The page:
Key Steps to Prevent Cross-Contamination in the Kitchen
Beware of boiling water. You must use clean water when cooking food such as gluten-free pasta, rice, vegetables, or quinoa. This is also true for colanders. Noodles can stick between the cracks, so scrub well!
Condiments. All condiments that require you to dip a utensil into it should not be used on both gluten-free and gluten-containing food.For condiments such as mayonnaise, ketchup, and mustard, squeeze bottles are a good way to prevent contamination.
Cutting boards. Unless you plan to thoroughly wash a cutting board before use with gluten-free foods, it is helpful to have a designated gluten-free cutting board. Try color coding or labeling the second board so everyone in your kitchen knows to only use gluten-free food on the special board. Be consistent and don't get lazy. If the gluten-free board is dirty, spend the extra minute to wash it instead of using a different non-gluten-free board. Even the slightest bit of contamination can make you sick.
Frying. Do not fry gluten-free food items in the same oil used to fry other breaded food that contains gluten. The gluten particles will come off in the oil and contaminate your gluten-free food. Even if the oil looks clean, there is still a chance of contamination, so to be safe, always use clean oil. Also, be sure to always clean frying pans thoroughly between uses.
Pots and pans. Always be sure to use a clean pot or pan to cook gluten-free food. Clean them before each use, just like you would do to prevent food poisoning!
Toasting. Some restaurants and home kitchens choose to have separate toasters, one for gluten-free food and a second toaster for all other items. This is an easy way to prevent contamination, but it does take up a lot of counter space. Simply washing out the toaster oven racks after use will get rid of crumbs and allow everyone to use the same toaster.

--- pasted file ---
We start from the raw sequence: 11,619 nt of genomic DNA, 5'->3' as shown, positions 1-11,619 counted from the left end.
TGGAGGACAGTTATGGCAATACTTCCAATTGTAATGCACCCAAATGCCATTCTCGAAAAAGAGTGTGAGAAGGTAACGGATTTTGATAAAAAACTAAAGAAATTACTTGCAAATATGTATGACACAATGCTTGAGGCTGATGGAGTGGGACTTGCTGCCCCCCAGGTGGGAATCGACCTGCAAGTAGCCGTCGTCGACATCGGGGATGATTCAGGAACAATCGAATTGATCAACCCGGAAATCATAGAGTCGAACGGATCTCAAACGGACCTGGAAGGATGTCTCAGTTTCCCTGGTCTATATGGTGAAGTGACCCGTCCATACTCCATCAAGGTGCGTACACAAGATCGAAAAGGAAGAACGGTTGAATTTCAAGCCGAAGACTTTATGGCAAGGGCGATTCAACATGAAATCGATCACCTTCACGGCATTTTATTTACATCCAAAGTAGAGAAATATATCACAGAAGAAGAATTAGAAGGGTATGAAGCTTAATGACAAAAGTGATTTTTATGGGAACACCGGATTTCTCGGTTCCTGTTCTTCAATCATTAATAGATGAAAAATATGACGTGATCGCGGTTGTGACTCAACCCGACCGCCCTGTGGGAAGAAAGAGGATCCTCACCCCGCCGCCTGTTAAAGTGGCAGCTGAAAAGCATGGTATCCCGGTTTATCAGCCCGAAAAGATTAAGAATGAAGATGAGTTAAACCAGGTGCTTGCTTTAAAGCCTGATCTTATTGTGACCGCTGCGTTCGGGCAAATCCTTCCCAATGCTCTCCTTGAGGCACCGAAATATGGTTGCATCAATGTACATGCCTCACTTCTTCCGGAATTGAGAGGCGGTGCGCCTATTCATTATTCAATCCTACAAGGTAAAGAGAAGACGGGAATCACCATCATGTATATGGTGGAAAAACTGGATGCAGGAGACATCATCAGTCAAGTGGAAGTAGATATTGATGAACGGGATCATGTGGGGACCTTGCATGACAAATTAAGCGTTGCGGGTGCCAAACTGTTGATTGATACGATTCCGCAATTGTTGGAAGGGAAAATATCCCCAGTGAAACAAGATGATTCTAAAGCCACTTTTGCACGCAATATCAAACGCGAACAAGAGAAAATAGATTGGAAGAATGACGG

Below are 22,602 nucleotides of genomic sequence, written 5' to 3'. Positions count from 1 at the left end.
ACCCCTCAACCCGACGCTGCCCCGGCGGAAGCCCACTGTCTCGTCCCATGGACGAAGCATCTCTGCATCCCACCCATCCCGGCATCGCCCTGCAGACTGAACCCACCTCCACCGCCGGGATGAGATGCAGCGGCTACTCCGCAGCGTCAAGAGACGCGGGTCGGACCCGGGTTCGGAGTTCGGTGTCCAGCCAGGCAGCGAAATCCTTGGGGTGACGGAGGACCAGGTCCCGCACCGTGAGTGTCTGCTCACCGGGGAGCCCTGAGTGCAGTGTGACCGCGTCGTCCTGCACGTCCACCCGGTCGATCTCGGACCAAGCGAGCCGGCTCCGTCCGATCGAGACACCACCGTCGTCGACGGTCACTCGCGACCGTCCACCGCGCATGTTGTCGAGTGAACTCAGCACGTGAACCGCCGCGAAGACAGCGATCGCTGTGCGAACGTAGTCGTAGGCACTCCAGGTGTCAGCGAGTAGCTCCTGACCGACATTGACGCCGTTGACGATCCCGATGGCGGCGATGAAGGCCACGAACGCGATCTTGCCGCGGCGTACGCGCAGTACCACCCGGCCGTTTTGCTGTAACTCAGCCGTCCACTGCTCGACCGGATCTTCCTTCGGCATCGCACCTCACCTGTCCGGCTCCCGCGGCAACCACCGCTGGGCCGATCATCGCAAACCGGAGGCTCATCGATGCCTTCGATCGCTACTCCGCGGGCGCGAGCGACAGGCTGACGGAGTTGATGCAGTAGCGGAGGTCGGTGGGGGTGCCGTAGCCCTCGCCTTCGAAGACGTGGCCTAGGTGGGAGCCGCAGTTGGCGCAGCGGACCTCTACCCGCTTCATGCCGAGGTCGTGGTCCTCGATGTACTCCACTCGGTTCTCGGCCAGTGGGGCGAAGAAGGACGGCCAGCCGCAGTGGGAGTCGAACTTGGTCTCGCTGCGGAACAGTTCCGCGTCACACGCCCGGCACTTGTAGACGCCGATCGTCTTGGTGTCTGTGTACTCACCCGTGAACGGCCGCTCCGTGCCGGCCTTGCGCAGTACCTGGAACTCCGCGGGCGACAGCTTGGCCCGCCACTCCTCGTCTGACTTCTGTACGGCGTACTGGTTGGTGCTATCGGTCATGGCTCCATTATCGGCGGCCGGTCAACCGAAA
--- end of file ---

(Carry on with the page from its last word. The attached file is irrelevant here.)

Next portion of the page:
Utensils. You cannot use the same cooking utensils on gluten-free food that you have already used on gluten-containing food items. For example, you cannot use the same spoon to stir gluten-free pasta that you have already used on gluten-containing pasta. Either wash utensils thoroughly after each use or purchase a second set that can be designated gluten-free.
Hands. Wash your hands thoroughly prior to preparing any food item.
Wooden Boards/Bowls/Utensils. If you use wooden items with gluten-containing products, do not use the same utensils, bowls or boards with gluten-free products. Flour can stick in the cracks of these items and even with thorough washing can contaminate gluten-free items.
Shelves. Consider designating separate shelves in your kitchen and refrigerator for gluten-free food and flours. If you choose to do this, always put gluten-free items above gluten-containing items so there is no chance of particles falling onto the gluten-free items and contaminating them.
Republished from glutenfreely.com